The expressionistic part of the play begins as Neil begins to dream. He is roused by the sounds of a jazz orchestra across the street, which, at his command, begins to play a jazzy version of the wedding march from Richard Wagner’s Lohengrin (1846-1848). Gladys and her family appear, dressed up for a wedding, although in an exaggerated fashion. Albert, acting as minister, informs Neil that he is getting married. While Albert conducts the ceremony, a trainman walks by (the wedding is occurring in a train station) yelling, “Wolverine to Monte Carlo.” Gladys and Neil are married as the lights dim.
When the lights come up again, Gladys and Neil are married and living in a mansion (suggested by a series of white columns). As in the beginning of the play, the Cadys pay Neil a visit. Despite Neil’s insistence that all he wants to do is write his music, Cady declares that Neil is going into business the next day. Before long, other guests begin to arrive, all of whom are invisible. The scene turns chaotic as Neil stumbles among the guests and the butlers’ invisible trays. Upon request, Neil begins playing the piano. He plays a song that reminds him of Cynthia, and she enters through a window. While he is telling her how unhappy he is, Neil’s music changes to jazz, which Neil ends with a crash.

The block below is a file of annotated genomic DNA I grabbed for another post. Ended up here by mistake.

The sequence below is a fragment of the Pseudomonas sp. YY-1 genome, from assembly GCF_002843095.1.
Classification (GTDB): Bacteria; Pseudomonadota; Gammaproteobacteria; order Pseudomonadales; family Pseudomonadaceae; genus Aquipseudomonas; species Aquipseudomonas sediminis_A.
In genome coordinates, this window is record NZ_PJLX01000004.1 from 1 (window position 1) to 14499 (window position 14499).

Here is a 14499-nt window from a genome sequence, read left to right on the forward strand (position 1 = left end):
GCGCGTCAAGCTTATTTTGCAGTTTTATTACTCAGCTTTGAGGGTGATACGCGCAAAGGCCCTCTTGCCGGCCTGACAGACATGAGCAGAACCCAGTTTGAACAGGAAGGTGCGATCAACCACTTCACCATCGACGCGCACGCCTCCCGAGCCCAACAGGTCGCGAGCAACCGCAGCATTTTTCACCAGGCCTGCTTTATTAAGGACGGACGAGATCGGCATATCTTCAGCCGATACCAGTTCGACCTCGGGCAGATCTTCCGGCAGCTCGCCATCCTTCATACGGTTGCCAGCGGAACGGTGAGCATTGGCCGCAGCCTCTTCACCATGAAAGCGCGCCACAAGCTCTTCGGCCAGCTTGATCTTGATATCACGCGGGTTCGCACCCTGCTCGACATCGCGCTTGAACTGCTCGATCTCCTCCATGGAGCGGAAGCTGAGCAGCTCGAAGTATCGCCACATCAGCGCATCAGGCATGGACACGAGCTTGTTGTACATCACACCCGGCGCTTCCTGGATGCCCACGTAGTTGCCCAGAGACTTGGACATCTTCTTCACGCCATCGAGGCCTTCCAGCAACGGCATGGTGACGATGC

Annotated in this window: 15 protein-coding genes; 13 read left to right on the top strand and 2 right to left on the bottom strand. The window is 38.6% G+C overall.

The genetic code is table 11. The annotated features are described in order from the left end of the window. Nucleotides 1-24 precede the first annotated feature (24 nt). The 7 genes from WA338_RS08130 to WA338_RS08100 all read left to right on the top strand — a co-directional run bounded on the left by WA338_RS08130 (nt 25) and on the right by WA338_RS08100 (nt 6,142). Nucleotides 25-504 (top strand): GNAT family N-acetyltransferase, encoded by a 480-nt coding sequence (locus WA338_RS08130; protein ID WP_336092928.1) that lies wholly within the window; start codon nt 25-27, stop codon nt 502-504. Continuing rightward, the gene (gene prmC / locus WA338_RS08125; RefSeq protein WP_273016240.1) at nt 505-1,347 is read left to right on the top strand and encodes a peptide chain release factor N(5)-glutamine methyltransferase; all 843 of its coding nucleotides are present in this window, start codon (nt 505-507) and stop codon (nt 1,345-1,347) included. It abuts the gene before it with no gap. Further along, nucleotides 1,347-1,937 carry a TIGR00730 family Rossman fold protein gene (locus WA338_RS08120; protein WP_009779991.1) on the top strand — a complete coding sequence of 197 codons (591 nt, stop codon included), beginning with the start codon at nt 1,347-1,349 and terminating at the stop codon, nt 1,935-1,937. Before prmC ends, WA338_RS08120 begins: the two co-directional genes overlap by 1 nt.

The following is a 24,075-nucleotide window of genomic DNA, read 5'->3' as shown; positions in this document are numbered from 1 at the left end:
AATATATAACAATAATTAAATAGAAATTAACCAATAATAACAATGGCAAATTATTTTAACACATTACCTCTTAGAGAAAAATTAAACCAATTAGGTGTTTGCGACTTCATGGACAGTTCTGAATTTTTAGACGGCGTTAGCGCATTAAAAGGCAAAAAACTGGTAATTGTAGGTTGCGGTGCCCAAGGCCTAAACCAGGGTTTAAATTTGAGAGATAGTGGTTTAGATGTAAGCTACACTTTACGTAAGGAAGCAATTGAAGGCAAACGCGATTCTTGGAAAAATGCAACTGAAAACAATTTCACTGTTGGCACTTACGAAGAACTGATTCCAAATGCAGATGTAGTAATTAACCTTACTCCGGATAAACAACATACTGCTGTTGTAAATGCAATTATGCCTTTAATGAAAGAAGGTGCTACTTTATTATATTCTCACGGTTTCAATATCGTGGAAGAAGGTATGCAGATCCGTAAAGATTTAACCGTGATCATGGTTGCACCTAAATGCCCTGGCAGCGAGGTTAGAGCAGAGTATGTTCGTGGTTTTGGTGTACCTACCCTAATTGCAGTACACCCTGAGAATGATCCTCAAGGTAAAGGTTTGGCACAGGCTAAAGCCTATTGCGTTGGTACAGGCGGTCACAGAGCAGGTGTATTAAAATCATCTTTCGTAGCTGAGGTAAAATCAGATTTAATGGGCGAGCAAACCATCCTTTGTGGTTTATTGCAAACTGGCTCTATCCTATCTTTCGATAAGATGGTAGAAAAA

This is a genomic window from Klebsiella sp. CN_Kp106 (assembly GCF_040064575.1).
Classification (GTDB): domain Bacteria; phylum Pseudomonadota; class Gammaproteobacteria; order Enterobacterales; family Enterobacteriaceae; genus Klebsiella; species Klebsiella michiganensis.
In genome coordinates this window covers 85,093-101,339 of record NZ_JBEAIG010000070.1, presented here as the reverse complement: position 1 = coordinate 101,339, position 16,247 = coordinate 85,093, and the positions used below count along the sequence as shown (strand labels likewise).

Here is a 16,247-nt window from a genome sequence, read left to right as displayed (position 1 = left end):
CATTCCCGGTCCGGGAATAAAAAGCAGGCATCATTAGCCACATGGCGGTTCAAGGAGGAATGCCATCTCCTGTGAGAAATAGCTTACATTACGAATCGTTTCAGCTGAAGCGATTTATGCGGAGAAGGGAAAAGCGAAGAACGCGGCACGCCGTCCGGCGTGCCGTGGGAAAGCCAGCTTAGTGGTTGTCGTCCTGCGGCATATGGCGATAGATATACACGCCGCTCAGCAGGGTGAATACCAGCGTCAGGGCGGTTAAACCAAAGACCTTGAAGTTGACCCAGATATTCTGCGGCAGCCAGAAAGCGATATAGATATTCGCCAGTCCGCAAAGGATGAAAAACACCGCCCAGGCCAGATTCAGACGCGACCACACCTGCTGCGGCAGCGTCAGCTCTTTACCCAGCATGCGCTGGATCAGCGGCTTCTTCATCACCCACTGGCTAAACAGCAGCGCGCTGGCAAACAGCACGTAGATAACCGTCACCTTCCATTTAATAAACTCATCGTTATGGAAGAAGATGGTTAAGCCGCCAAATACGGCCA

Neil begins his first day at work by going to the Ins and Outs Department in search of a pencil. He soon finds himself bogged down in red tape, going from office to office and signing requisition forms. Then, because of a suggestion Neil made that saved the company millions, Neil is made head of his department and rewarded with several bonuses.
Back home in the mansion with the white pillars, Neil adamantly refuses to take dancing lessons, in spite of Gladys’s entreaties. Gladys reminds Neil of all that her father has done for him, but he accuses Cady of having ruined him. When she tears up the manuscript of his symphony, he flies into a rage and stabs her. He also stabs Mr. Cady, Mrs. Cady, and Homer. The scene ends with the entrance of six reporters, all dressed alike, whom Neil invites to his trial.